Anti-Gay Rhetoric in English-Language ISIS and Al Qaeda Magazines

by: Oren Segal

June 15, 2016

The claim by Orlando shooter Omar Mateen that he acted on behalf of ISIS in perpetrating a shooting at a gay club draws attention to the role of anti-gay sentiment in Islamic extremist ideology and propaganda.

ADL analyzed past issues of Dabiq, ISIS’s English language magazine, and Inspire magazine, Al Qaeda in the Arabian Peninsula (AQAP)’s English-language magazine, to determine the scope of anti-gay rhetoric and threat in those publications. While these publications are only a limited sample of the overall field of online English-language propaganda distributed by foreign terrorist organizations, they serve to demonstrate the issues and language that these organizations use when targeting English-speaking audiences.

Our analysis indicates that anti-gay rhetoric played a smaller role than may have been expected. Neither group preached hatred of the LGBT population nearly as much as it railed against other groups, such as Jews and the U.S., for example. However,  both magazines did feature examples of anti-gay rhetoric and used homosexuality as a synonym for sin and immorality.


Cover of the first issue of Dabiq, ISIS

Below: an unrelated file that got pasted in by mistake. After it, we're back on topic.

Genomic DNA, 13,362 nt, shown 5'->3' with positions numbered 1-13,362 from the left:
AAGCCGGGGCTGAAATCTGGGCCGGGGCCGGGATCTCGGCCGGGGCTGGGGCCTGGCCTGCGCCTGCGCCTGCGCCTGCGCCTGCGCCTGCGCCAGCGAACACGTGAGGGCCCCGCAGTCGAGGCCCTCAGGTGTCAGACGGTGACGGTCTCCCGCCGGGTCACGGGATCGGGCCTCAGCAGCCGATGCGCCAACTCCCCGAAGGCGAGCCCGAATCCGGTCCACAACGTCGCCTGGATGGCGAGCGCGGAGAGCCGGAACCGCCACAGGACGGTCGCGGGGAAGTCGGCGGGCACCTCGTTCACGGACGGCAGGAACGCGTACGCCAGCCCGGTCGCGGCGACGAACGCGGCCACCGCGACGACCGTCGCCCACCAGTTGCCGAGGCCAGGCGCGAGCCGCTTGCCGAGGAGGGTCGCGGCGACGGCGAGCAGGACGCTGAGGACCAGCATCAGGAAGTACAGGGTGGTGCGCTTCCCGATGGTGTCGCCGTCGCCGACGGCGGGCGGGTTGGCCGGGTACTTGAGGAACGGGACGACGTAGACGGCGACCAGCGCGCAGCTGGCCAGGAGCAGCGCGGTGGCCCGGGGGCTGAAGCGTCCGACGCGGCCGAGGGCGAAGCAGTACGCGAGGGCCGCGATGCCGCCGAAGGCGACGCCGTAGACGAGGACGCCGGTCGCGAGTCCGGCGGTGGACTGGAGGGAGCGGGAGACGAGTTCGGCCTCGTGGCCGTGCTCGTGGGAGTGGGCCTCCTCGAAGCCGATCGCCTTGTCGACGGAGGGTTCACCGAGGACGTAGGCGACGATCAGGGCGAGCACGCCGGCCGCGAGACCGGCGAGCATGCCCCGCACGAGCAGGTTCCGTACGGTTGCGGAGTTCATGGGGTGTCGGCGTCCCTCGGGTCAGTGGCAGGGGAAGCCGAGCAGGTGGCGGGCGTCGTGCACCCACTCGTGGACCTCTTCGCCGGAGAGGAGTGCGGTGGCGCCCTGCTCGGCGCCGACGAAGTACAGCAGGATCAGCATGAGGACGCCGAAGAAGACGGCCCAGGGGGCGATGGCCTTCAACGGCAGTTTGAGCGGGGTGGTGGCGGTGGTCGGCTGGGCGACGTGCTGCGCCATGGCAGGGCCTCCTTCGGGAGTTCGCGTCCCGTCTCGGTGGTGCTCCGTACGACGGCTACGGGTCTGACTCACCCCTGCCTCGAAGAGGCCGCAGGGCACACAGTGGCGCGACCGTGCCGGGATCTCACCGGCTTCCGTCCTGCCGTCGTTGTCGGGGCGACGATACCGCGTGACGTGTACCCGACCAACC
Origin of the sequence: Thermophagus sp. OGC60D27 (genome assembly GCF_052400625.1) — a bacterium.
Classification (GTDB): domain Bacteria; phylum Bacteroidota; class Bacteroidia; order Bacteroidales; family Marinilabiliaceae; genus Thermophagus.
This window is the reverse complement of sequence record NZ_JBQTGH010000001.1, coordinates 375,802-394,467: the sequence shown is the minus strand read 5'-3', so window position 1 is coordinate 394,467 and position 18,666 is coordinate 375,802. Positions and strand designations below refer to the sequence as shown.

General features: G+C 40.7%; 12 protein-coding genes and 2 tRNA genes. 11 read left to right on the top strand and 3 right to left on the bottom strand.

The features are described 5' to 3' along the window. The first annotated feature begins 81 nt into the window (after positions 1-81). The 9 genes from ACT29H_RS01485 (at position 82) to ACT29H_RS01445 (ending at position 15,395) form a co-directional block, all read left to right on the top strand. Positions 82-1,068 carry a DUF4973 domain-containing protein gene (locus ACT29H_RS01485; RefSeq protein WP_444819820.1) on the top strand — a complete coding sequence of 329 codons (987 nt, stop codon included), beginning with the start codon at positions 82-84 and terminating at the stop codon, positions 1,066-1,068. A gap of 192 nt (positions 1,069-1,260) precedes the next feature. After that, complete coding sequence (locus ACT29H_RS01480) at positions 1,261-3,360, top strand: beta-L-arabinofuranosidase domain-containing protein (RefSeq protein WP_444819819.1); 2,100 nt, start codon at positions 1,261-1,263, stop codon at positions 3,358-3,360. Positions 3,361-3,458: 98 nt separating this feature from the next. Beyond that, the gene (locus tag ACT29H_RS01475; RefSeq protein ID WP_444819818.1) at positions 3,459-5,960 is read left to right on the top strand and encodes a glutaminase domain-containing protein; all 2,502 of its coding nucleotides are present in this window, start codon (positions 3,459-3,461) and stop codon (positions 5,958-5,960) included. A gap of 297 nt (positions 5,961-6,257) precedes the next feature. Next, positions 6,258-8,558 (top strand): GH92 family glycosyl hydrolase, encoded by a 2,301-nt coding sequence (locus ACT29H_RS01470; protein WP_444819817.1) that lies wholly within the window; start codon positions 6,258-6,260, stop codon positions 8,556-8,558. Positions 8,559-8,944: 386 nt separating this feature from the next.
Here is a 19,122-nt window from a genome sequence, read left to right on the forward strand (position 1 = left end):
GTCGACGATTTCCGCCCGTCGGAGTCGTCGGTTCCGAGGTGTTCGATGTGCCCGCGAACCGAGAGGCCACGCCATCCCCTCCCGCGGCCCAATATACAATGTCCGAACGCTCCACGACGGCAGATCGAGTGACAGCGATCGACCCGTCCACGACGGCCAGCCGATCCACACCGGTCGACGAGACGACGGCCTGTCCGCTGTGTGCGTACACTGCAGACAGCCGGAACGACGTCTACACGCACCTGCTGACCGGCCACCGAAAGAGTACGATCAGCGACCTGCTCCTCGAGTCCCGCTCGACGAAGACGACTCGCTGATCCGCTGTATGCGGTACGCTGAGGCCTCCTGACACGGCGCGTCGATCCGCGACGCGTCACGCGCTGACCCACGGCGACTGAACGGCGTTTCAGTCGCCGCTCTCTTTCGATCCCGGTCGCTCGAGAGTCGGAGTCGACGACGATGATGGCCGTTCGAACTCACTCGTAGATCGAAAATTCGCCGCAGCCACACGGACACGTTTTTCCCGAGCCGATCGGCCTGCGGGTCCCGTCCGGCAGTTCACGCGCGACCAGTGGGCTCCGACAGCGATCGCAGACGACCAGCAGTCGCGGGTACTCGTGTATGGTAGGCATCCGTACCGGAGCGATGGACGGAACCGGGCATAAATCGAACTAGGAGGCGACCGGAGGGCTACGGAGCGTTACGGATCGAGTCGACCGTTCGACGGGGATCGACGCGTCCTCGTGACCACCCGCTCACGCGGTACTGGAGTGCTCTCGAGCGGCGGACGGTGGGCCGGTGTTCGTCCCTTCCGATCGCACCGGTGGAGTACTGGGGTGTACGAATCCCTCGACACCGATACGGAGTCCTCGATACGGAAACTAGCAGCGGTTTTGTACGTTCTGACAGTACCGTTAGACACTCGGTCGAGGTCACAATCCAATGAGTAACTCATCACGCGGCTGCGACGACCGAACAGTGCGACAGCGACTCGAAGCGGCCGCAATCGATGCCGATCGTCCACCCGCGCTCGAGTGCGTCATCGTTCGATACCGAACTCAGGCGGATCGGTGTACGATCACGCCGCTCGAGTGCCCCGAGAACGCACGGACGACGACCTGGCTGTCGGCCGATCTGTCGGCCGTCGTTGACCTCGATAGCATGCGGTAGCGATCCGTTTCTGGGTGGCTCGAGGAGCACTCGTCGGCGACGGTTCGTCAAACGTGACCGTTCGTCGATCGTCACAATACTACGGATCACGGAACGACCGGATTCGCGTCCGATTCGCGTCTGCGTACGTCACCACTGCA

Cover of the first issue of Dabiq magazine

Dabiq (ISIS)

Dabiq, ISIS’s English-language magazine, was first released in July 2014. Since then, there have been 13 issues, with the most recent released in April 2016.

Dabiq included anti-gay rhetoric with much more frequency than Inspire. In addition to using homosexuality as an example of sin and immorality, Dabiq also had at least three quotes in which homosexuality was associated with the death penalty. The increased number of references and the violent nature of the references are consonant with ISIS’s broader propaganda, which has been more overt than Al Qaeda propaganda in highlighting violence against individuals and groups ISIS has targeted. This has included images of ISIS members murdering men accused of being gay by throwing them off of buildings.

Examples of statements in Dabiq that link homosexuality with a punishment of death include:

  • “These sons fell into fāhishah (sodomy), leading them into espionage (as happened before in Sudan with others). Their treachery led to tens of airstrikes killing many brothers.” (Issue 6)
  • Likewise during his khilāfah, Abū Bakr…gathered a number of his advisors from amongst the Sahābah and consulted them about the case of a man found guilty of committing sodomy. The one who had the most severe position was ‘Alī … who said, “This is a sin that no nation had committed before except for one nation, and you know how Allah dealt with them. I view that we should burn him alive.” (Issue 7)
  •  “Knowing this and that he [a man ISIS is advocating should be assassinated] admires the secularist US Constitution and does not oppose sodomite marriage, it should be easy to grasp that he is nothing but another murtadd imām of kufr (apostate and leader of infidels).” (Issue 11)

Examples that include homosexuality as a general example of sin or immorality include:

  • “So the fornicators, the sodomites, the abandoners of jihād, the people of bid’ah (heresy), and the drunkards, these people and the mingling with them is harmful for the religion of Islam.” (Issue 3)